This happens a lot for engineering technical co-founders. If you look at Silicon Valley, there are a lot of different ways that a CTO’s role can evolve. They may hire a VP of Engineering and that VP of Engineering may do all the management and hiring. Or the CTO may do all of that, and the VP of Engineering may be the architect and helps map out all the technical details.
Because once you get to a certain size, you have to split up roles. Nobody can have every responsibility on their plate. So, the nice thing about being a founder is that if you’re self-aware about that and you’re willing to acknowledge your weaknesses, you can hire other people to do those things. Knowing what you need to succeed and hiring people to do the things you aren’t good at is a good muscle to develop.
AbstractOps: How do mantras like “product is king” and “move fast and break things” avert the focus from the nitty-gritty of operations at a young company?
Evanish: One of the hardest things about startups is that there are things that you need to do or they will hurt you long term, and there are things you have to do or you go out of business in a month or two. So, as challenging as it is, you have to keep one eye on the task you need to get done today, keep one eye on, ‘Are we getting a product-market fit? Are we hitting scale? Are we growing fast enough?’ and then somehow, you have to keep another eye on, ‘Hey, are we on a long-term good track so that if we make it, we haven’t made any major mistakes?’
The challenge that you face is that there are these important hair-on-fire needs that you have to solve: ‘We have to ship this feature or we won’t close this contract! And if we don’t close this contract, we don’t hit our number! And if we don’t hit our number, we won’t get the next round of funding!’ But oh, by the way, if I burn out all of my engineers, we’re also screwed.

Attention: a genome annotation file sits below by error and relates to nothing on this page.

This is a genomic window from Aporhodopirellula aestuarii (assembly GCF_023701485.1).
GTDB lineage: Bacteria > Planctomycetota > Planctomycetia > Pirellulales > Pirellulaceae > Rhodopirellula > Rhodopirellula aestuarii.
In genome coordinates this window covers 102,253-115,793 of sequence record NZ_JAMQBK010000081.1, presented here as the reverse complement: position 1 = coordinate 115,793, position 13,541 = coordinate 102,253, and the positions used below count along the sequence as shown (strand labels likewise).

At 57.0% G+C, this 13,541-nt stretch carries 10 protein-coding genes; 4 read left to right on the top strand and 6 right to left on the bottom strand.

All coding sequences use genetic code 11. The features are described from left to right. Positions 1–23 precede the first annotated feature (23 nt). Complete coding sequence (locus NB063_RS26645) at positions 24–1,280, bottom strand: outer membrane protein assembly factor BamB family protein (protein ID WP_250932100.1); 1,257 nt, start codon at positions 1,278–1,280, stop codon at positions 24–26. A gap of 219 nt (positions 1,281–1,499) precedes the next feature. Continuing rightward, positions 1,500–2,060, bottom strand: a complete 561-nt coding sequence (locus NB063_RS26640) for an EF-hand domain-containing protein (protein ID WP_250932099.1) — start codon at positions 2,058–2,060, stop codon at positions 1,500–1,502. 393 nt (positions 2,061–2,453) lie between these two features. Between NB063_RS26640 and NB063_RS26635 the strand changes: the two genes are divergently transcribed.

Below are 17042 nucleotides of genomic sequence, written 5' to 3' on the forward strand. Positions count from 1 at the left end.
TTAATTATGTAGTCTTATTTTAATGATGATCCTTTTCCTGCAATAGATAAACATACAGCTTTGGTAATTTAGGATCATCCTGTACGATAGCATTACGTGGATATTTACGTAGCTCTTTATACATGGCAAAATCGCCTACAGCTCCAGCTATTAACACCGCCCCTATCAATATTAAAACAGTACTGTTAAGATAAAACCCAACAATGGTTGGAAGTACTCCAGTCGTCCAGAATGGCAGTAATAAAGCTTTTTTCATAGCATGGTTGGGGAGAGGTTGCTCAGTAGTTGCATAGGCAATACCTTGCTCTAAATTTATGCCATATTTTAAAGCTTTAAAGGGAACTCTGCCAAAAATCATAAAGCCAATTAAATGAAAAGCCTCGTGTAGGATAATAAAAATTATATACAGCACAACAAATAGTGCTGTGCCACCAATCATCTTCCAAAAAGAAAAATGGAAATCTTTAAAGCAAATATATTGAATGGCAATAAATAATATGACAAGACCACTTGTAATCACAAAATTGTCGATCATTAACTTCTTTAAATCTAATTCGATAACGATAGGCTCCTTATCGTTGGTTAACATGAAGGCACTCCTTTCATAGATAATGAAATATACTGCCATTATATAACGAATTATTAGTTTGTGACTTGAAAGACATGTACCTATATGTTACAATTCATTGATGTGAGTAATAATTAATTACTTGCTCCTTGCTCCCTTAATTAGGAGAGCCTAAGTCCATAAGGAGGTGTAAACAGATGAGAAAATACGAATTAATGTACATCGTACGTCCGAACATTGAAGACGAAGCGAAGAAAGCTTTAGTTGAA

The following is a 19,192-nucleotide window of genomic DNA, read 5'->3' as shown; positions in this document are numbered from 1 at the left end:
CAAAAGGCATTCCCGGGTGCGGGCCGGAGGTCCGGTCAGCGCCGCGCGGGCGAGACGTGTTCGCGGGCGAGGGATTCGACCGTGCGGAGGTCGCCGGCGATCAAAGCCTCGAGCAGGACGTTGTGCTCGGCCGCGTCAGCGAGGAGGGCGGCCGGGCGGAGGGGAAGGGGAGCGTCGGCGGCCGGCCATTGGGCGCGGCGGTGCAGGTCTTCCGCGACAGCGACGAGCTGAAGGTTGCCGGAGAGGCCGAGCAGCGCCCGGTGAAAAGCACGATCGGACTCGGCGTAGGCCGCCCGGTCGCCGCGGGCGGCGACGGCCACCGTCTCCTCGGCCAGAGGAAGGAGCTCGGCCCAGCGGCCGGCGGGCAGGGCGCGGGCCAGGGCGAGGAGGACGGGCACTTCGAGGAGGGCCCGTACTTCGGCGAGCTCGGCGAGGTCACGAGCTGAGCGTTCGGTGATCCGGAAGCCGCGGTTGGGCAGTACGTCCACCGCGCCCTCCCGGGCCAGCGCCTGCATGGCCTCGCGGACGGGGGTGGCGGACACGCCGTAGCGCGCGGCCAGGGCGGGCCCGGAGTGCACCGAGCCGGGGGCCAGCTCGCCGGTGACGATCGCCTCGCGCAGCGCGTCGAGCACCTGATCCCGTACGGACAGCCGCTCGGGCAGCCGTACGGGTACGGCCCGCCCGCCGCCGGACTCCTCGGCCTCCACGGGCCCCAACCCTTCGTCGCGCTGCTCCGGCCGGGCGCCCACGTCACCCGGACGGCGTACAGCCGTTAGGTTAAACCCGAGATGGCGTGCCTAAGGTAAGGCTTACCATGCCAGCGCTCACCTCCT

So, you have this constant push and pull, and I think it’s important for founders to recognize that there is a balance to strike. Sometimes that balance is 80-20 and sometimes that balance is 99-1, but don’t underestimate how important that 1 is.
If you just crushed all your engineers to get a feature out and they’re all totally burnt out, it’s really important that you’re like, ‘Hey guys, none of you are coming to work on Friday. I don’t want to see your faces. I don’t want to see any activated green dots on Slack. I want you all to get out of here. I want you to have a long weekend and relax and recharge.’ Even small things like that can make a really big difference when everything else is like a death march towards trying to survive.
The challenge for people is that it’s really hard to hold onto both short-term thinking and long-term thinking at once.
But I’ve learned that if you can be a good manager, your team will stick with you a lot longer than they would otherwise. Because when the going gets tough, you want to help out people who’ve been loyal and helpful to you. I think Ben Horowitz puts it best: “Being a good company doesn’t matter when things go well, but it can be the difference between life and death when things go wrong. Things always go wrong.”
You have to realize that how you treat your employees when things are going well is going to be very important, because that will determine how many people will stick with you when things get tough. And every startup goes through tough times. If you do make it to the other side and start to be a great, successful, hyper-growth company with great product-market fit and really happy customers, being a good manager will mean you actually have a team that’s stuck it out with you.
If you need help being a better manager, you can get a free trial of Lighthouse here. And to automate your back office, sign up for AbstractOps!